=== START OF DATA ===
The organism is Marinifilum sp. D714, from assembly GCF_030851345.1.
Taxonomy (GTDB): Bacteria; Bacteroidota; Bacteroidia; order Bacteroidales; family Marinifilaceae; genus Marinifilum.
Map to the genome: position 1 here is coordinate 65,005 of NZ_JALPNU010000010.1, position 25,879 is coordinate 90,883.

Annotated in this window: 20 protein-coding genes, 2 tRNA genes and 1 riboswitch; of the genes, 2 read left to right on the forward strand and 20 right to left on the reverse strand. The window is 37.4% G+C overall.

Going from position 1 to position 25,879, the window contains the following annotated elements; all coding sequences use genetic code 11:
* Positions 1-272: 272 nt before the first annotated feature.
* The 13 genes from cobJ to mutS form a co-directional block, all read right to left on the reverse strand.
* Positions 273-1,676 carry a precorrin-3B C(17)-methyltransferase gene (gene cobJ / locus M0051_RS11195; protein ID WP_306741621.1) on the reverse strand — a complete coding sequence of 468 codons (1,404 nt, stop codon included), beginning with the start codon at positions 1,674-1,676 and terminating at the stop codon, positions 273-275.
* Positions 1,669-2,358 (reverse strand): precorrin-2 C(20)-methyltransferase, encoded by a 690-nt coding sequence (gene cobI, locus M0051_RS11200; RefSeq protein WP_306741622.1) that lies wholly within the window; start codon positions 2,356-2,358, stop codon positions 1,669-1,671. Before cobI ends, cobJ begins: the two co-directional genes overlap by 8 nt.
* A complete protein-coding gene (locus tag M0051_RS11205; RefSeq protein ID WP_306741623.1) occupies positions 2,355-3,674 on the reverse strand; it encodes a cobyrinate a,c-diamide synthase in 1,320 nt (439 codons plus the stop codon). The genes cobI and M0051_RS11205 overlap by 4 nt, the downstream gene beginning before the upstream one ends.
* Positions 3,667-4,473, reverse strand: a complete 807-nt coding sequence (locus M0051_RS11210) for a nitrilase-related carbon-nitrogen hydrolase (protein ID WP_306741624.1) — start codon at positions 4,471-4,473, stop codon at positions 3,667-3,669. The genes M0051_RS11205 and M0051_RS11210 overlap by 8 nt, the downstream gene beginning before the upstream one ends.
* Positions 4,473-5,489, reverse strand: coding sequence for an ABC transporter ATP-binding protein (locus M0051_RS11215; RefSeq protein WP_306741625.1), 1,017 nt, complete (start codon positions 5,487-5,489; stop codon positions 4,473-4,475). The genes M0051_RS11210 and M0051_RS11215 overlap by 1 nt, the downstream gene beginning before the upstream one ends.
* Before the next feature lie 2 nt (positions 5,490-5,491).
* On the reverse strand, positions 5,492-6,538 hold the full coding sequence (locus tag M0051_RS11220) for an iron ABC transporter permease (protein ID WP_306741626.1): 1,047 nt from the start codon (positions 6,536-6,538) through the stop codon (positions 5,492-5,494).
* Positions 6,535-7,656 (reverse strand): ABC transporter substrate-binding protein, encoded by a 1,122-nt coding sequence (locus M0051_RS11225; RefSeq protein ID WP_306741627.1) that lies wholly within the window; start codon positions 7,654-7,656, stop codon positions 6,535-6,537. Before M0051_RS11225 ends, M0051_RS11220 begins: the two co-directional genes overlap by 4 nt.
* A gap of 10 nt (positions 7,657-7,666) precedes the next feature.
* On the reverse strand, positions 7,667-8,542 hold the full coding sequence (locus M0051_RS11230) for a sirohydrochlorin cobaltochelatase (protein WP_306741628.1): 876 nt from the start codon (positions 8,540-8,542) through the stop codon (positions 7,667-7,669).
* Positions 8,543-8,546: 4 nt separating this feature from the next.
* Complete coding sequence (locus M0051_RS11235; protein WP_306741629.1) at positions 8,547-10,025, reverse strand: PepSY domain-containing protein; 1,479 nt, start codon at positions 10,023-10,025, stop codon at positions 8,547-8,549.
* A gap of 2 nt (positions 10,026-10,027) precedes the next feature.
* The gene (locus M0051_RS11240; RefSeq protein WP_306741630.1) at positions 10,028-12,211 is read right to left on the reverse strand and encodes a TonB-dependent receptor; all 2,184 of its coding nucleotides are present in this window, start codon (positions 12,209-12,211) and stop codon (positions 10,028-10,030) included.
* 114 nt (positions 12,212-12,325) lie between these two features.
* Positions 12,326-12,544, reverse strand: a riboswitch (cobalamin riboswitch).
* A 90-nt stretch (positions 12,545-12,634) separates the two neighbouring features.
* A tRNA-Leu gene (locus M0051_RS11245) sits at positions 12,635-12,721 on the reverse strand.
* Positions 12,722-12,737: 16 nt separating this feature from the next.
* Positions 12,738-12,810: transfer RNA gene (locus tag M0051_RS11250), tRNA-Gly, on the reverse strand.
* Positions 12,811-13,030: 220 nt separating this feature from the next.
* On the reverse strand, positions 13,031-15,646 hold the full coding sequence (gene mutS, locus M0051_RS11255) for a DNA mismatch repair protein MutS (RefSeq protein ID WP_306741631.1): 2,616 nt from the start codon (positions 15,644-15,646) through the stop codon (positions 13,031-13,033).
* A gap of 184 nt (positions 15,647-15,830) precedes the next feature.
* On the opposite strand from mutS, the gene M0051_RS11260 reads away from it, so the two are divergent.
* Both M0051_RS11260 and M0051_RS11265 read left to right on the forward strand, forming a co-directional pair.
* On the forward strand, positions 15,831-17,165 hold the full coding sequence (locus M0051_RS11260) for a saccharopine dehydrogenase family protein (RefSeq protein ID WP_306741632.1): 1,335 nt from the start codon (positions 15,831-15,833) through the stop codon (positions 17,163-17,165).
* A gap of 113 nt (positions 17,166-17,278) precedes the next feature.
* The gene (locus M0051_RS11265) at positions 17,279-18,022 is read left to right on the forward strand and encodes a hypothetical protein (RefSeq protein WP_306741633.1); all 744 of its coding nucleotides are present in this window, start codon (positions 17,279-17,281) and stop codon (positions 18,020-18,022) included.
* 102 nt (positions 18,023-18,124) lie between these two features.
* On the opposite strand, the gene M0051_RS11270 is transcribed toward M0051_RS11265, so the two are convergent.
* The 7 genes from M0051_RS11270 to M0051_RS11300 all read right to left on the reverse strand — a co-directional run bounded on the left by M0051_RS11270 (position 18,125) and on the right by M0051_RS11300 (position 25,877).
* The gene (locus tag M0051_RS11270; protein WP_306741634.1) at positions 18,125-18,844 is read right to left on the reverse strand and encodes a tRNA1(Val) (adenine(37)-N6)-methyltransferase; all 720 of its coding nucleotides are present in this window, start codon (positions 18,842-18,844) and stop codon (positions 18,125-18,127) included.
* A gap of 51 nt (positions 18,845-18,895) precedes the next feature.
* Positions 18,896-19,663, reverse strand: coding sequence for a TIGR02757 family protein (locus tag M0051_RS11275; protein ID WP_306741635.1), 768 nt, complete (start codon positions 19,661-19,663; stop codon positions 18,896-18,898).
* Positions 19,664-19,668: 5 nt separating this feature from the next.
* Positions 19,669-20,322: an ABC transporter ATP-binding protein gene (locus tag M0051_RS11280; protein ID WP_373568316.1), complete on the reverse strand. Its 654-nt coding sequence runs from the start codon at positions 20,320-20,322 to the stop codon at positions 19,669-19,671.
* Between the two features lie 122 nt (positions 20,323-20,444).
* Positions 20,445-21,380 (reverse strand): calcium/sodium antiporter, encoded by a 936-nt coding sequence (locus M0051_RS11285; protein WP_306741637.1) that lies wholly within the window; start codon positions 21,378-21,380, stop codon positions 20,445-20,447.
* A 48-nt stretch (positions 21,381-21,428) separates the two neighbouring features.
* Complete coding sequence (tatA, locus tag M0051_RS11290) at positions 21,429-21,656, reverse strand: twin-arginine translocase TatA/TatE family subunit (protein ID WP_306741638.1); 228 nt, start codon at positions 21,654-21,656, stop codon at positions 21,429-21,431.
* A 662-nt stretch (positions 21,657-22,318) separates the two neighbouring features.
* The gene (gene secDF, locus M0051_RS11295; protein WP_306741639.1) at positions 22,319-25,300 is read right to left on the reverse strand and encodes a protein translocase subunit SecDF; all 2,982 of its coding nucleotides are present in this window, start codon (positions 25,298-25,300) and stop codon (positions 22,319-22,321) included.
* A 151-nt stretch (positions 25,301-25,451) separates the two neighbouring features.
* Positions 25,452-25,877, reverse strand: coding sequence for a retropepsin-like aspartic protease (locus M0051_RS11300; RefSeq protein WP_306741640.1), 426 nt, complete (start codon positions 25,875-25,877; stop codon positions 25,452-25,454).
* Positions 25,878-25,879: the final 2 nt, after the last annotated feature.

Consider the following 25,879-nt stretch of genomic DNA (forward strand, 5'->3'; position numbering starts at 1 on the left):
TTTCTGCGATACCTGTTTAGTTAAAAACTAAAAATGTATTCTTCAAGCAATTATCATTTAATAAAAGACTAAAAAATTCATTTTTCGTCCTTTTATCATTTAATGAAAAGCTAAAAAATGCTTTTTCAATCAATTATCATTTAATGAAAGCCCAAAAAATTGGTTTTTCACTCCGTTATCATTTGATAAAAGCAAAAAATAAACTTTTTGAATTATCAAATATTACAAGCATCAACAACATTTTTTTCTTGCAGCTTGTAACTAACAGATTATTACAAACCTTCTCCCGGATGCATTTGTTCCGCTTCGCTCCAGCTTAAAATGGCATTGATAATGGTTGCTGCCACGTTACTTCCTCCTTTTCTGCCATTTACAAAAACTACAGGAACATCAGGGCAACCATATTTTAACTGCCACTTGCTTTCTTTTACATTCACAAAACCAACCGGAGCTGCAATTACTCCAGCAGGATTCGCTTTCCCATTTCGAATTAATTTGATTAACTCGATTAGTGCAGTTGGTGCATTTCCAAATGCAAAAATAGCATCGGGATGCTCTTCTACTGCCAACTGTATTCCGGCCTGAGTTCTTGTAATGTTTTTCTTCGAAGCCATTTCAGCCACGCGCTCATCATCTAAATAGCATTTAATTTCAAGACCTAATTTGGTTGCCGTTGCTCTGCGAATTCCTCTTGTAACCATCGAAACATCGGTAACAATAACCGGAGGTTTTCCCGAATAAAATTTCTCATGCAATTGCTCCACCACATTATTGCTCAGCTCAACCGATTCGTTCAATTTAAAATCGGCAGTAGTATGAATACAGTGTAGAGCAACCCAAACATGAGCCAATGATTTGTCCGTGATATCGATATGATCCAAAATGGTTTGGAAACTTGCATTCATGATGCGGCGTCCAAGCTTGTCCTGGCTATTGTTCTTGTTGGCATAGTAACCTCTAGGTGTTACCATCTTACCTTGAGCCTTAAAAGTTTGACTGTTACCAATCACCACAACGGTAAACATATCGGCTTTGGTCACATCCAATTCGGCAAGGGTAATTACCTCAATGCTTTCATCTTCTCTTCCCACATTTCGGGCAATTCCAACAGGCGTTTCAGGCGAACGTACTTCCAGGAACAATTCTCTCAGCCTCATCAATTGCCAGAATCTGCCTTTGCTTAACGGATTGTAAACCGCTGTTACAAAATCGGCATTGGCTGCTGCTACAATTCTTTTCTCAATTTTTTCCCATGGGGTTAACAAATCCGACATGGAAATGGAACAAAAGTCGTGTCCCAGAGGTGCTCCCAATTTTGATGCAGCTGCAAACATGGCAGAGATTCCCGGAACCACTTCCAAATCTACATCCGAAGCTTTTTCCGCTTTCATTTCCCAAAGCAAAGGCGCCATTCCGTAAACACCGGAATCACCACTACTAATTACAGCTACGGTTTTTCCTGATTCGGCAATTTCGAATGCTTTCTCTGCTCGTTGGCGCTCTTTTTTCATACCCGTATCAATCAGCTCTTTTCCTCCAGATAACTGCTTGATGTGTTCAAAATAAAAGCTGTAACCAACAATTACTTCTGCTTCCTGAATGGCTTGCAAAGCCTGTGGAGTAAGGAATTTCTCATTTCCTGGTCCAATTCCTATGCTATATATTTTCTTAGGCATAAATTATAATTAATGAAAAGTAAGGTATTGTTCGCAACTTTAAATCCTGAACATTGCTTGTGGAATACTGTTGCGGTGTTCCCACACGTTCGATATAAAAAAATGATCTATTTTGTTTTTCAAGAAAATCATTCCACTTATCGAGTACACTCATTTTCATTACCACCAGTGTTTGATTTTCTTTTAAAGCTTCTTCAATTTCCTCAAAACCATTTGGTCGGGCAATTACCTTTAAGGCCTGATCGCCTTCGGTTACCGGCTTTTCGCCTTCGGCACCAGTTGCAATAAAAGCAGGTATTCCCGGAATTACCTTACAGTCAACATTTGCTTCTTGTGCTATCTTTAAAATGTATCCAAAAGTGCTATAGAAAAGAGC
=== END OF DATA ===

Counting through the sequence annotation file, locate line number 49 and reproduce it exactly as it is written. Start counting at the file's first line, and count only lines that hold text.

* The gene (gene secDF, locus M0051_RS11295; protein WP_306741639.1) at positions 22,319-25,300 is read right to left on the reverse strand and encodes a protein translocase subunit SecDF; all 2,982 of its coding nucleotides are present in this window, start codon (positions 25,298-25,300) and stop codon (positions 22,319-22,321) included.